Thursday, March 24, 2005

Limitation of Unobtrusive JavaScript?

Unobtrusive JavaScript
Mike Rankin's MX Blog: Unobtrusive JavaScript

I was looking at the provacative article about unobtrusive JavaScript and realized that there is a limitation based on how I wrote some of my older JavaScript.

If you use ColdFusion to populate values in your JavaScript, moving your code out to .js files prevents the cf engine from processing them.

There are many instances where I use a form control event to trigger a JavaScript function that accepts a parameter that is generated by ColdFusion. How would this work if the event is not triggered from the .cfm page?

Are there elegant ways to handle this? Is there a way to make the cf engine parse a .js file? Can the JavaScript code be changed to make it work with the unobtrusive approach?

5 comments:

  1. Hi Mike,

    Here's what I do. I simply change

    <script type="text/javascript" src="scripts.js">

    to

    <script type="text/javascript" src="scripts.cfm">

    And then (obviously) rename change the file extention of my js file to cfm.

    Works like a charm for me.

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  2. Doh! Sometimes a solution just stares you in the face and laughs at you.

    BTW, Trond, Fantastic work on the mach-ii tutorials.

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  3. Strange, this doesn't seem to work for me. Could be my architecture is not playing nice with the process. Plus, DW doesn't realize it's dealing with a js file.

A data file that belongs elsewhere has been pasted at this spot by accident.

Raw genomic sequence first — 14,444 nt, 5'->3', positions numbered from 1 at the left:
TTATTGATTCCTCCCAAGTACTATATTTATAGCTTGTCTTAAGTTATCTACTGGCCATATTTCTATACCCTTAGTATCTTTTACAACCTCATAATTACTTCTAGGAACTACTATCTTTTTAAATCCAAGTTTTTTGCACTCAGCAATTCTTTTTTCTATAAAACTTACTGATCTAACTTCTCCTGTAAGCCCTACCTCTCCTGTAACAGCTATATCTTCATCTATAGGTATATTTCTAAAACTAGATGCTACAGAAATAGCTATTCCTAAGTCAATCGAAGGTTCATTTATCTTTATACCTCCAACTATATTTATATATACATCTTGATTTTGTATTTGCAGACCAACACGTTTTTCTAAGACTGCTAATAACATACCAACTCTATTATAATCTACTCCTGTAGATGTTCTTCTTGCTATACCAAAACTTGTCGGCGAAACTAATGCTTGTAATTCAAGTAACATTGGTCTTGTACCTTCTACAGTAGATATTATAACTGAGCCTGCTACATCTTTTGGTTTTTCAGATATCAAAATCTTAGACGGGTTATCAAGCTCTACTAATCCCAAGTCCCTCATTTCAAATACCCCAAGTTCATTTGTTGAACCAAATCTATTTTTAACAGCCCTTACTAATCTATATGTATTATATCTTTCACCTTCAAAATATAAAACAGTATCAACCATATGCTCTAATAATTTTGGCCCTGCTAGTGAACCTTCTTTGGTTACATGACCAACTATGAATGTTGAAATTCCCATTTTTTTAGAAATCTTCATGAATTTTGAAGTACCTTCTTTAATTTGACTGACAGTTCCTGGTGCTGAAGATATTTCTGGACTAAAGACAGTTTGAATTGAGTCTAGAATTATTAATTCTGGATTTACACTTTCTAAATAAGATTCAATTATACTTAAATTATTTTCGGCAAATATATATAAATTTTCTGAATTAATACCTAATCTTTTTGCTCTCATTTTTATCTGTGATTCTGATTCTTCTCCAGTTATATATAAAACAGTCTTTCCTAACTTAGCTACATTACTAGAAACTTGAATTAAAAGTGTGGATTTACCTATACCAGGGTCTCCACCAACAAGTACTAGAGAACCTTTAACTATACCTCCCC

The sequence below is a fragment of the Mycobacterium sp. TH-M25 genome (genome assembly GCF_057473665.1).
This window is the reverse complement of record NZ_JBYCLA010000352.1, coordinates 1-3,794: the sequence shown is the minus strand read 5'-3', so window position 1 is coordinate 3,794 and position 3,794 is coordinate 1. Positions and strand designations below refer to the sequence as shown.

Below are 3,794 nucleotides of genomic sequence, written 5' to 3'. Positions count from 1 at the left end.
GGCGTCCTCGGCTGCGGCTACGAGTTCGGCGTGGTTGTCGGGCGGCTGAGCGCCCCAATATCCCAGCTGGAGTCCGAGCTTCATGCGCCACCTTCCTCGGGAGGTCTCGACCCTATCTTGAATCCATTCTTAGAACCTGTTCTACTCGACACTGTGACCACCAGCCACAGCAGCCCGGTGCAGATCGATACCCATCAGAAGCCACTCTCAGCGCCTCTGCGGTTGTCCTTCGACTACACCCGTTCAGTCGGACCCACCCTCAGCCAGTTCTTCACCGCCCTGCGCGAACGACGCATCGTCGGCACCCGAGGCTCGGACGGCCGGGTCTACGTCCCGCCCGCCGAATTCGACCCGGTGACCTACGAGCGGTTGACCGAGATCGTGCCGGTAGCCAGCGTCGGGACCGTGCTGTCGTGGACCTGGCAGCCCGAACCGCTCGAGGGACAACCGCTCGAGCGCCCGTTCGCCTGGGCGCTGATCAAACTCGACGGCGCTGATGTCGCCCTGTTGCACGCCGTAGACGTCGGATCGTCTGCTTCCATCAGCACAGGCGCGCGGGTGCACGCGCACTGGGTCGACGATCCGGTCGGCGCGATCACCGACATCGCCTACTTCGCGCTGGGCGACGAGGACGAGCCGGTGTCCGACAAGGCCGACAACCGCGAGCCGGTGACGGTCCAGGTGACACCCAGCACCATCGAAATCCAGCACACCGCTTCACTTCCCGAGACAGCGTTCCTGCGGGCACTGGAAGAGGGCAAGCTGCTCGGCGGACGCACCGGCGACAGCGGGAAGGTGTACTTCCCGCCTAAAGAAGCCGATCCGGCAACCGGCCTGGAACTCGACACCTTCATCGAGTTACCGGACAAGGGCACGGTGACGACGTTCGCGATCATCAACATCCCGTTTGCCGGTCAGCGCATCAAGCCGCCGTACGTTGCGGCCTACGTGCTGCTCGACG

Cfinclude seems to work more reliably, but then your code is in the resulting page, which seems to go against the premise of the unobtrusive javascript.

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  4. Did you add a cfheader with a type of text/javascript to the script.cfm file? I also tend to name the files .js.cfm that way I know it is a cfm file that is actually acting like a javascript file.

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  5. Thanks John,

    I hadn't tried that. To be honest, I kinda gave up on the unobtrusive javascript. I really only use js for a few UI effects and client side data validation. Unfortunately, I suffer from trying to pour a milk bottle full of knowledge into a shot-glass of a brain. Most of it spills over and some of what was there before gets pushed out to make room for new stuff.

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